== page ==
Combine the herbs, garlic, mustard, anchovies, salt and pepper in a medium bowl, then add the lemon juice and vinegar.  Using a small whisk or fork vigorously stir the mix while slowly streaming in the oil.  (This is not an emulsified dressing but you do want to blend everything well.)  Taste and adjust for salt and acid as needed by adding a pinch of salt or a dash of vinegar.   Cover and refrigerate – best if made a few hours in advance.  This will make enough dressing so that you have left-overs for a salad or two later in the week.  I didn’t scale this down because making a smaller portion of it is a little awkward.


  1. Prepare the vinaigrette and chill
  2. Steam the green beans until tender – then transfer them directly to a bowl of ice water to ‘shock’ them.  Shocking is a technique used primarily for vegetables that ‘shocks’ them by moving them directly to ice water after they have been blanched.  This process immediately stops the food from cooking and preserves the flavor, color and texture. Remove the beans from the water and set aside
  3. Boil the potatoes in salted water until tender but firm.  Drain and lay on a plate to cool.  While cooling drizzle some of the vinaigrette over them so that the flavors absorb into them
  4. Hard-boil the eggs.  (See image for tips on the perfect hardboiled egg)

All of the above can be done ahead of time, or just in time


  1. To compose the salad – drain the tuna and toss it with your mixed greens and some vinaigrette
  2. Place the other components of your salad around the lettuce and tuna
  3. Drizzle a little extra dressing over everything and top with fresh cracked pepper and a dash of salt


Pasta with Classic Italian Meat Sauce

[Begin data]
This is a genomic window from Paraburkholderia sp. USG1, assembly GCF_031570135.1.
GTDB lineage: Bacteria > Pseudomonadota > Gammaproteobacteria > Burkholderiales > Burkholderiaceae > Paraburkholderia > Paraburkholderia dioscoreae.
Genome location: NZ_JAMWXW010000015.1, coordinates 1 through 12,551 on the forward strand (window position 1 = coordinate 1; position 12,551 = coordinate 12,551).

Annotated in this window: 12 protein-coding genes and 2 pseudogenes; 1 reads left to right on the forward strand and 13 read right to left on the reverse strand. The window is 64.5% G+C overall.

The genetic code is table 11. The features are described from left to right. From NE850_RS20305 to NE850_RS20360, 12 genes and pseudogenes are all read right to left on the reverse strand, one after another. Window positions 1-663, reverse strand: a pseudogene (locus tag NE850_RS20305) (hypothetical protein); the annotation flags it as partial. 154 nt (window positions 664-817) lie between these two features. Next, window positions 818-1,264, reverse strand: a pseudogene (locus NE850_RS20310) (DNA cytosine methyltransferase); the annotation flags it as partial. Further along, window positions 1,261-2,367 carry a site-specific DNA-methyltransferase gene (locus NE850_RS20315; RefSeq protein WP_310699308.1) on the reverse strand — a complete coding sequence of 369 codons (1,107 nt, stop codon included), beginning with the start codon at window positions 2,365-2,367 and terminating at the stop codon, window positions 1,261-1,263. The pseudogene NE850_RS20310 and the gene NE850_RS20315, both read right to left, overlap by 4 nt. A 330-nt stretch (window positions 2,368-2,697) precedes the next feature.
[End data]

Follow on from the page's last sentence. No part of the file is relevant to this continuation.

•July 29, 2011 • 1 Comment

True Comfort Food Not Only Tastes Great, It Also Makes the Whole House Smell Wonderful As It Cooks!

Low Carb and Vegetarian Diets be Damned! Who doesn’t love pasta and  meat?   This recipe is a win-win on both accounts.   Known by other names – Pasta Bolognaise, Pasta Salsiccia, etc…I chose probably the most lack luster but descriptive title I could muster up for this recipe:  Meat Sauce.

I’m somewhat awe-struck that it’s taken me 9 or 10 blog entries to get to a pasta dish – since it’s such a staple of Italian cooking – which is the basis for most of my cooking.  But then I quickly remembered that I spent a few years gluten-free starting in ’08, and pretty much had to give pasta up.  In the past year I have tried to use gluten-free substitutions when they are available, but since I am not a true celiac (just may a little intolerant) – I’ve come back to the dark side of glorious wheat based baked goods, breads and pastas.  We have experimented with several varieties of gluten-free pastas though, finding many to be acceptable when served hot – but they don’t make for good leftovers.  I know I’m in the minority here – but cold left over pasta, lasagna or ravioli are one of my favorites!  No reheating necessary!